The traditional Athenian homosexual relationship involved an older man (the erastes, or "lover"), and a younger boy or man (the eromenos, or "loved"). These names are modern; the Greeks did not distinguish them so precisely. The younger partner would be anywhere from 13-20 years of age. The erastes would court the young man with gifts and admiring words. The eromenos would become enamored with the older man's wisdom and experience, but would never take an active role in the relationship. The eromenos was always the one sought, the one pursued, the one penetrated. K. J. Dover has likened the eromenos to the role of a young Victorian woman, who was never supposed to initiate courtship or sex, but simply be an object of admiration and desire. Together, the two would form a mentor-pupil relationship. This could have practical benefits, as the erastes could educate the eromenos in politics and civic life, and use his connections to ensure the eromenos would find success when he got older.
Actually consenting to be the eromenos for money, particularly with multiple partners, was considered prostitution, and was illegal in Athens. We have an account of the prosecution of an Athenian in the 4th century named Timarchus for this crime. In Athens, there was no law-enforcement agency; private individuals brought other Athenians to court for alleged crimes, and in this case the real reason Timarchus was prosecuted is in retaliation for his actions as ambassador to Philip II. What is interesting is that the prosecutor, Aeschines, anticipates that the defense would attempt character assassination against himself (a standard tactic), and says that he never stooped to prostitute himself, although he too served as an eromenos. This public admission, done without apparent embarrassment, indicates the institution was widely accepted at the time. Occasionally we find philosophers speaking disapprovingly, but only in the context that lust for either sex was a sign of lack of self-control.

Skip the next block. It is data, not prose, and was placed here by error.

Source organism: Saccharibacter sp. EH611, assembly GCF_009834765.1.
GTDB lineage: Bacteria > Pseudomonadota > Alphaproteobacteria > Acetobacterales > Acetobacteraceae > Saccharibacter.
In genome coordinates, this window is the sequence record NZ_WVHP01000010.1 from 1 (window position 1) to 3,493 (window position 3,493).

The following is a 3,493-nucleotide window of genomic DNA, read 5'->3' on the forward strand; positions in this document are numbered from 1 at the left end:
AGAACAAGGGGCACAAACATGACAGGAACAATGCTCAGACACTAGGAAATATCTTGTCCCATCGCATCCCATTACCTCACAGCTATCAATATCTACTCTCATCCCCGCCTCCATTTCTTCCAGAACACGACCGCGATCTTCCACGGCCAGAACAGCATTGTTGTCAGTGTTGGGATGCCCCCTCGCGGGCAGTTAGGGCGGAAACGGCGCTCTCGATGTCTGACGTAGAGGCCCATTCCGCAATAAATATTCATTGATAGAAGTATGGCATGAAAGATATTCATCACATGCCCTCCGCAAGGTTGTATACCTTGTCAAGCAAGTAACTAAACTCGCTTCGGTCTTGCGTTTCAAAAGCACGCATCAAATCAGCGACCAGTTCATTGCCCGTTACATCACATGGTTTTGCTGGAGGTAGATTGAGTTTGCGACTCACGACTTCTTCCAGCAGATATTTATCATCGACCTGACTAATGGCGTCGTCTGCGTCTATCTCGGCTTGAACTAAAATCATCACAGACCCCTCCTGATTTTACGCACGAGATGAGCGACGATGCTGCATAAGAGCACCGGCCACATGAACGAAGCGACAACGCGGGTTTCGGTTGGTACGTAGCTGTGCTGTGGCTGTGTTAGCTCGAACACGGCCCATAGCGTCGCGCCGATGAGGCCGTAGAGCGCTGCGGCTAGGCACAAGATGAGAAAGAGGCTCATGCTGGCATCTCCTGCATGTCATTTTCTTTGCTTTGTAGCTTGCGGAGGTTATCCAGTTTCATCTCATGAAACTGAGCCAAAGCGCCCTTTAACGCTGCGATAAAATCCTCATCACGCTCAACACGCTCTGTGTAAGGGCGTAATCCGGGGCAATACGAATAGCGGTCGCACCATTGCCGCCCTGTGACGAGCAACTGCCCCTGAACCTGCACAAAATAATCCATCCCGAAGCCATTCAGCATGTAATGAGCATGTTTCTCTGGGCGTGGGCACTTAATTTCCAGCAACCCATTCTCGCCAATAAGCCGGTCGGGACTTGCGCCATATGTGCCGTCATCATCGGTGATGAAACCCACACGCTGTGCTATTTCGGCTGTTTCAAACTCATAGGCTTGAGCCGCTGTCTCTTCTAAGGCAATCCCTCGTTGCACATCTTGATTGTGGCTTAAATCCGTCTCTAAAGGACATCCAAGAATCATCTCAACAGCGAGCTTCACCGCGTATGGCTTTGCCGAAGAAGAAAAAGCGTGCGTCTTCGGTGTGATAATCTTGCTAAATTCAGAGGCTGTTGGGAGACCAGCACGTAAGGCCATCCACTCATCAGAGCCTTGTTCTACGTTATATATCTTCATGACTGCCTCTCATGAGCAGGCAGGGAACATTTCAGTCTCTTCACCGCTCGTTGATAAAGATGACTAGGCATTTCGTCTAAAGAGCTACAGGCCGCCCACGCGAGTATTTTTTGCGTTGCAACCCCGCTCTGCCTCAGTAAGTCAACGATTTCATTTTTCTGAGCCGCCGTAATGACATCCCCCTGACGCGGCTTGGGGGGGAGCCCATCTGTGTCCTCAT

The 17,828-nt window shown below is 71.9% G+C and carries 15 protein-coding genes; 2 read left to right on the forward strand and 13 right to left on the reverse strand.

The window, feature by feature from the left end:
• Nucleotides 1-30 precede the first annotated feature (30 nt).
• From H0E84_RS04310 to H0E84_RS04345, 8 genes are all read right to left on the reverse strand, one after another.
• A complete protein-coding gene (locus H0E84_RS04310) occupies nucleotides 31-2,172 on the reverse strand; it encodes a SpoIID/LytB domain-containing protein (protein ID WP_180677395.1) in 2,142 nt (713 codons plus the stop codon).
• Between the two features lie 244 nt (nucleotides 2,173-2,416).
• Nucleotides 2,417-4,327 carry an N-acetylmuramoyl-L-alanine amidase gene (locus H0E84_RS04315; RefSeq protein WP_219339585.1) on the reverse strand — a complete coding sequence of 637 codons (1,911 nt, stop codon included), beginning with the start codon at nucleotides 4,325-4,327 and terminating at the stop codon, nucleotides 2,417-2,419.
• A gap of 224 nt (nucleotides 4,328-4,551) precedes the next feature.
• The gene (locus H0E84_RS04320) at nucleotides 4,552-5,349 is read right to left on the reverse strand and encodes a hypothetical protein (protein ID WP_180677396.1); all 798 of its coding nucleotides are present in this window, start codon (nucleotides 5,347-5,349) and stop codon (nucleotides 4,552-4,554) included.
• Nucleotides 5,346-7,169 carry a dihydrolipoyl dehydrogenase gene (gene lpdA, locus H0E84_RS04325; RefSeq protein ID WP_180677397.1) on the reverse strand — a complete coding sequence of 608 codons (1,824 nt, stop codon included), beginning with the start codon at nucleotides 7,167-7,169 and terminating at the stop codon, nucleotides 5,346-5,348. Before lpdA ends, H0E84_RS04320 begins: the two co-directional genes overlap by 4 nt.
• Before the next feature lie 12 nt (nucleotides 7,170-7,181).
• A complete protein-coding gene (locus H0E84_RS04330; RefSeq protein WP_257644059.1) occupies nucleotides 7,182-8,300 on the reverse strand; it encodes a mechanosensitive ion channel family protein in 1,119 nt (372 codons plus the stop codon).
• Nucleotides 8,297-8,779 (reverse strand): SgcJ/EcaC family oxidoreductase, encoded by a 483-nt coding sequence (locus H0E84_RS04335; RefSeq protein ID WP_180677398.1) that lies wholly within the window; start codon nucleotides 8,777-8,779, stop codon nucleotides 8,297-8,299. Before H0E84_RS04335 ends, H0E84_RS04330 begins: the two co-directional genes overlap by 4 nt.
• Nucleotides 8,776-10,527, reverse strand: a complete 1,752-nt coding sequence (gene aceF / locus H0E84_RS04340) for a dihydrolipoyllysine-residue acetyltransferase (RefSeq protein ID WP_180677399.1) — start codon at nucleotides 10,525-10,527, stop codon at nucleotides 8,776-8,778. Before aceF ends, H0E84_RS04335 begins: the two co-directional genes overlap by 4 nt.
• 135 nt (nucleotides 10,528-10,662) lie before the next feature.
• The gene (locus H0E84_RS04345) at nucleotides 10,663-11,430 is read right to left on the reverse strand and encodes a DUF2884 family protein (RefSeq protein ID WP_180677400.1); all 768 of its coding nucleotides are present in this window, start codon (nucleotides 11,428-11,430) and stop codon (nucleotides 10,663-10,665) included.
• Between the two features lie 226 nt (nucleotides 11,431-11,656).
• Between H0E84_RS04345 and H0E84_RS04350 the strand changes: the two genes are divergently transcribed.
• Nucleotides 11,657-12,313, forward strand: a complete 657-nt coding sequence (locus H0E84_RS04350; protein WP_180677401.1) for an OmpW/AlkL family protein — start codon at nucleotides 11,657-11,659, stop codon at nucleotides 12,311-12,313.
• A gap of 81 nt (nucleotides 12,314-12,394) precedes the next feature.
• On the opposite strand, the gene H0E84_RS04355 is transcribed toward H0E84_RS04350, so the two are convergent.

The erastes-eromenos relationship wasn't permanent. Once the "boy" reached adulthood, sooner or later he would marry and have kids, and the erastes would be left behind, although ties of friendship would continue. In turn, the former eromenos might well become an erastes himself when he got older.